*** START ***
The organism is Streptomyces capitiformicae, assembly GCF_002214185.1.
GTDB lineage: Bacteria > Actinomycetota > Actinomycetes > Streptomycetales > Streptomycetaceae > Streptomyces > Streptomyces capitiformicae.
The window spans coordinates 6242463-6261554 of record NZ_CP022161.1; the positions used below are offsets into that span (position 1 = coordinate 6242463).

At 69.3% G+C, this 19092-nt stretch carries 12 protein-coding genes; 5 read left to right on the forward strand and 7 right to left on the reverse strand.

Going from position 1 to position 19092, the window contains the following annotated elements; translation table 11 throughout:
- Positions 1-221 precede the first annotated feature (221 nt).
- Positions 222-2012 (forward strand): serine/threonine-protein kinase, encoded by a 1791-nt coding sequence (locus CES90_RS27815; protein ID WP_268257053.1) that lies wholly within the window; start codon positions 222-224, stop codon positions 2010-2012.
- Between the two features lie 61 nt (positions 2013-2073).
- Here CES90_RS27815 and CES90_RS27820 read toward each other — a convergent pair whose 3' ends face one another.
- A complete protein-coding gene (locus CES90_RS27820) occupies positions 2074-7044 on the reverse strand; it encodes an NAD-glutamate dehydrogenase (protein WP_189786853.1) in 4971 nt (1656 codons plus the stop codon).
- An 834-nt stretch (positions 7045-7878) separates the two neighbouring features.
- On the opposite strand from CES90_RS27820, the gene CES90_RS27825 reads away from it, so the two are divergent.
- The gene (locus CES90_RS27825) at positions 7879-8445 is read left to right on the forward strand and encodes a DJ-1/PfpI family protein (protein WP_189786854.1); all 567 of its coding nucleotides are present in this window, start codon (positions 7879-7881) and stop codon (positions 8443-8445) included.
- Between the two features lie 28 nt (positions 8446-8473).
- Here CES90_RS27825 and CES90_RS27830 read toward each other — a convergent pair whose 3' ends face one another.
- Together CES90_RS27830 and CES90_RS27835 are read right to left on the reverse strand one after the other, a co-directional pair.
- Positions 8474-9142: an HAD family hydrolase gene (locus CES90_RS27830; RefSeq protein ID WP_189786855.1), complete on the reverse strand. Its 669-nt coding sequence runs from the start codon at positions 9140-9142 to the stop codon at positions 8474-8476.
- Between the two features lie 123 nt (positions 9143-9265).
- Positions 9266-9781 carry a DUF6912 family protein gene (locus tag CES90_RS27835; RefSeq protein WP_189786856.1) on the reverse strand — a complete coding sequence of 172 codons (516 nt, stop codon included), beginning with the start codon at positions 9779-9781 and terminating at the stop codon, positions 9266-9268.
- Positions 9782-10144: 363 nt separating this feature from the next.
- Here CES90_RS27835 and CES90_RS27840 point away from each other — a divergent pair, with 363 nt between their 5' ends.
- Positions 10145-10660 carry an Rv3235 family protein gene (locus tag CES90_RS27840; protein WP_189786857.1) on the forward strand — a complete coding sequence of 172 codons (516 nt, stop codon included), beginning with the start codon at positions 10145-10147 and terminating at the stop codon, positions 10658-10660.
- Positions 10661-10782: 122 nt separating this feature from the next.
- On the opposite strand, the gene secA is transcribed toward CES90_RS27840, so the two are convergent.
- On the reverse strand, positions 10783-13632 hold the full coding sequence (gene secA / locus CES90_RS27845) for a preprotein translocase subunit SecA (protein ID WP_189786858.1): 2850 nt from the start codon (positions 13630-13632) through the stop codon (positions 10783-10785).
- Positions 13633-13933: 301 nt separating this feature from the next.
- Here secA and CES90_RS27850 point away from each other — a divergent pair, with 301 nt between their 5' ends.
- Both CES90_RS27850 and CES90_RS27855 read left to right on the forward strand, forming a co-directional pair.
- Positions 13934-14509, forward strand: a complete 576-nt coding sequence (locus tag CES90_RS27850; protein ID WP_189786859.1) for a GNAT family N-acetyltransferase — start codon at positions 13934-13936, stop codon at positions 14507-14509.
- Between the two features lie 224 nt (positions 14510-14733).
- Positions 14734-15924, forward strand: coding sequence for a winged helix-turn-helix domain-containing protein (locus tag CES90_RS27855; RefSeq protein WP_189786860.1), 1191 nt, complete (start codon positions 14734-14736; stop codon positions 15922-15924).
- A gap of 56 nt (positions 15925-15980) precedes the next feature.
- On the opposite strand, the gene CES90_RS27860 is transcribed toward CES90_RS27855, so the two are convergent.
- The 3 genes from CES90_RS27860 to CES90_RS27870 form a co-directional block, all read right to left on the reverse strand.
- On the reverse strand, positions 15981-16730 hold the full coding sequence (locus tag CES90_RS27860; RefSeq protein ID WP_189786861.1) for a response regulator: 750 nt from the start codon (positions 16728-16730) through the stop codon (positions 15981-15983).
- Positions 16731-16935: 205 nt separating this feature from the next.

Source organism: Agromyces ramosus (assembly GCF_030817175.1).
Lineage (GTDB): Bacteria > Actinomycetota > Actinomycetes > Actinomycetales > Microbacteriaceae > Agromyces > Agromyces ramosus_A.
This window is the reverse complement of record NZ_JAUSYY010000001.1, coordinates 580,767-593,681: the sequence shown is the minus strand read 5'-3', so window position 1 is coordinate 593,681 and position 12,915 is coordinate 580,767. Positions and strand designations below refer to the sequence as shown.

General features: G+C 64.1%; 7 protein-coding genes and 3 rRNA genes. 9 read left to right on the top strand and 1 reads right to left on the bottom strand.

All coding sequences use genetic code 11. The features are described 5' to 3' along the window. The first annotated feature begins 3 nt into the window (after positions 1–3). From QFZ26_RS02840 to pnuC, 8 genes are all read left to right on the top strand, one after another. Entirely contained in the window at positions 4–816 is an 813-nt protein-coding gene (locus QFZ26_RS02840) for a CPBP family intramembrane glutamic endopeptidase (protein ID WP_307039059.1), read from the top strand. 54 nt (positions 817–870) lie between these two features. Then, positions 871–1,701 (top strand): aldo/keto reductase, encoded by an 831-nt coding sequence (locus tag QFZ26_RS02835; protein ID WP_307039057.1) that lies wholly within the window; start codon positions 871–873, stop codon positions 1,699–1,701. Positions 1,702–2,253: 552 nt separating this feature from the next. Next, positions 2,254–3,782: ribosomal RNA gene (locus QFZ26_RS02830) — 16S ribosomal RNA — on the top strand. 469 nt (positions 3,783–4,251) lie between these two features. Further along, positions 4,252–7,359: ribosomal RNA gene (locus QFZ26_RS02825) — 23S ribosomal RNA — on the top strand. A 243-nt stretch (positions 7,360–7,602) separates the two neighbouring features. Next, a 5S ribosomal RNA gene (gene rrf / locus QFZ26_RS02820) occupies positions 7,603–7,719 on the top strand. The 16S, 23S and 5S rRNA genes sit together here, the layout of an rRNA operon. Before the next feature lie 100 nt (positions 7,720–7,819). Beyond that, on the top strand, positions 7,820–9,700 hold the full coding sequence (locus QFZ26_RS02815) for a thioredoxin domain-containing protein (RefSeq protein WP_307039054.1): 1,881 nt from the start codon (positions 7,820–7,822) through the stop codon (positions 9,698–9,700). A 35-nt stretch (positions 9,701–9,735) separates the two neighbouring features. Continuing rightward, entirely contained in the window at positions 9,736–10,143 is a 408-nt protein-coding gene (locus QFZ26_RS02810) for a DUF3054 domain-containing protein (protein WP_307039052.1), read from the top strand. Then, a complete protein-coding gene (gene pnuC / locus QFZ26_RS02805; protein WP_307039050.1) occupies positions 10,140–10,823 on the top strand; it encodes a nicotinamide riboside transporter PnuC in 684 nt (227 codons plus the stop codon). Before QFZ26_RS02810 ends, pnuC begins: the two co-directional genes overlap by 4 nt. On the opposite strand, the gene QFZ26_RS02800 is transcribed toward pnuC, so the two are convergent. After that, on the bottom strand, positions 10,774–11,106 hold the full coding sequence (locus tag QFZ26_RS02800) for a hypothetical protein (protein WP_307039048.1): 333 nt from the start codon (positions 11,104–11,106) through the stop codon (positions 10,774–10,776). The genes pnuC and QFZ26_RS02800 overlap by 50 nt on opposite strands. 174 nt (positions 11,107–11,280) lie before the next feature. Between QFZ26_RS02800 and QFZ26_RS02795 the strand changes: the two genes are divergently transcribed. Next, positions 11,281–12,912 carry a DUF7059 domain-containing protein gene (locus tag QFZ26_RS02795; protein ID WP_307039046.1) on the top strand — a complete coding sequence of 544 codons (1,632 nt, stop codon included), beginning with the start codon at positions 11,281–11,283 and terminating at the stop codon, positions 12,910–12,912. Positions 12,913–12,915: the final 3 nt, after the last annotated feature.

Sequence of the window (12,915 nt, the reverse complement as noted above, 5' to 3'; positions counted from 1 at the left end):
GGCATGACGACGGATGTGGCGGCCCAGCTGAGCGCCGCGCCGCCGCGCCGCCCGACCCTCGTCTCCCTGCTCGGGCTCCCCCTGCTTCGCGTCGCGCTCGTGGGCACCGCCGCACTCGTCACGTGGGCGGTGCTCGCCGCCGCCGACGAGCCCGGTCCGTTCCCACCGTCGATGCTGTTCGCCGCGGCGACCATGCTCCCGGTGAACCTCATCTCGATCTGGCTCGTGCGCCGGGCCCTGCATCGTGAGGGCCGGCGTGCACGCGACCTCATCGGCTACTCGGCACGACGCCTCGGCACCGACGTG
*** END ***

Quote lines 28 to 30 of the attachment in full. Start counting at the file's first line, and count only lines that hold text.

- Both CES90_RS27850 and CES90_RS27855 read left to right on the forward strand, forming a co-directional pair.
- Positions 13934-14509, forward strand: a complete 576-nt coding sequence (locus tag CES90_RS27850; protein ID WP_189786859.1) for a GNAT family N-acetyltransferase — start codon at positions 13934-13936, stop codon at positions 14507-14509.
- Between the two features lie 224 nt (positions 14510-14733).